How To Write Readable Fiction
One of the most common mistakes made by beginning fiction writers is forgetting about the reader. Sure, writing fiction can be therapeutic and fun, but at some point all fiction writers come face to face with the fact that they are not writing for therapy or self-realization, they are writing to be read.
Writing to be read is quite a different task than writing to please oneself. Writing to please oneself and no one else called journaling, and that practice can indeed be useful and healthy. Fiction, however, needs a reader or it just isn’t fiction.
Once a fiction writer starts using his or her prospective reader as a clarifying lens, editing and even writing itself becomes more focused and rewarding.
When readers are happy, writers are happy.
Readers of good fiction universally appreciate the following elements:
- Sympathetic believable characters. Strong characters are more important than almost anything else in a work of a fiction. Some of the best-selling popular novels are written in pedestrian prose, but the main characters are so compelling and real for readers that they are reincarnated again and again in new books. You don’t have to make your protagonist perfect, but you do have to make readers identify with him or her.
- Coherent plot. Lots of writers start out with great characters who sit down somewhere around page 78 of a new novel and refuse to do anything at all. “Now what?” They seem to be saying. That’s why plot outlines can be so helpful. The longer your work of fiction, the greater the need for an outline. Short-short stories (under 1500 words) often evolve spontaneously, but longer works appreciate a road map. Know where you are going with your story and ask for feedback to spot plot gaps before sending it out.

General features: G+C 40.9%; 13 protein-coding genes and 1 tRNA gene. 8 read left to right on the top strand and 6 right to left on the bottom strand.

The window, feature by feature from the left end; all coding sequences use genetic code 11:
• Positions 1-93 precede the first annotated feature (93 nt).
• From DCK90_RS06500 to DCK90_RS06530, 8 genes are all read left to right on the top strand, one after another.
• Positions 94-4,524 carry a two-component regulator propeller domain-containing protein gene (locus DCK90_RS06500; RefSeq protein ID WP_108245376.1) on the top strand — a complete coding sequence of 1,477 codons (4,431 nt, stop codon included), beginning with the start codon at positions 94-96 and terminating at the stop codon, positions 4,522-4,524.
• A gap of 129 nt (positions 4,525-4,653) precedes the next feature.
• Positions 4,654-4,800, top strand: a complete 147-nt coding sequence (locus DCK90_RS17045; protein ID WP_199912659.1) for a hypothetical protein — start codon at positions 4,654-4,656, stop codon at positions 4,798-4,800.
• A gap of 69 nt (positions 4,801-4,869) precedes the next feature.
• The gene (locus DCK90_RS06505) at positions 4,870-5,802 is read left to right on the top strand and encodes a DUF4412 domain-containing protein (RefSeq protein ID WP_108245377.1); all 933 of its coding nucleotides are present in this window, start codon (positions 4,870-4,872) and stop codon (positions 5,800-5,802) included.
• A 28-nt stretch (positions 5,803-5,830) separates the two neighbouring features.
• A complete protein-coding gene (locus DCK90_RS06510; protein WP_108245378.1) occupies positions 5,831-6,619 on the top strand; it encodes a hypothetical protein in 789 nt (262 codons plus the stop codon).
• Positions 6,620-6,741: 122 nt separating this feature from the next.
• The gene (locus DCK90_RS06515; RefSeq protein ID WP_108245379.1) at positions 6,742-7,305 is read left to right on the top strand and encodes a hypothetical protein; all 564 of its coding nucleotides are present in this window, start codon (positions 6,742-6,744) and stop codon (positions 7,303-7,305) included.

- Simple sentences. If you are writing a graduate philosophy paper on Hegelian hermeneutics you may be forgiven for being obtuse (or even rewarded for it), but if you are writing a short story or novel your readers will get fed up if you are vague, if you ramble, or if your sentences never end. Focus on verbs and direct language. Skip heavy use of adjectives and flowery descriptive passages too, at least when you are first starting out.
- A point. Fiction is not an essay. You don’t have to step up on a soapbox and preach, and in fact, you shouldn’t. But readers will notice and reward you if you go one step beyond formula and use your story to say something memorable and important. Don’t say it outright, but use the tale to get your point across in a memorable way.
- A good story. It’s easy to get lost in the technical aspects of fiction writing and forget that basically you are a storyteller, not a grammarian. Some stories are more interesting than other stories. Make sure yours is a doozey, and your readers will ask for more.
Sometimes the best way for fiction writers to remember their readers is to read. Read popular writers, classic writers, off beat writers, and then go back and read your own writing as if you were picking it up for the first time.
You’ll be amazed at how new it looks. And you’ll know exactly what to do next.
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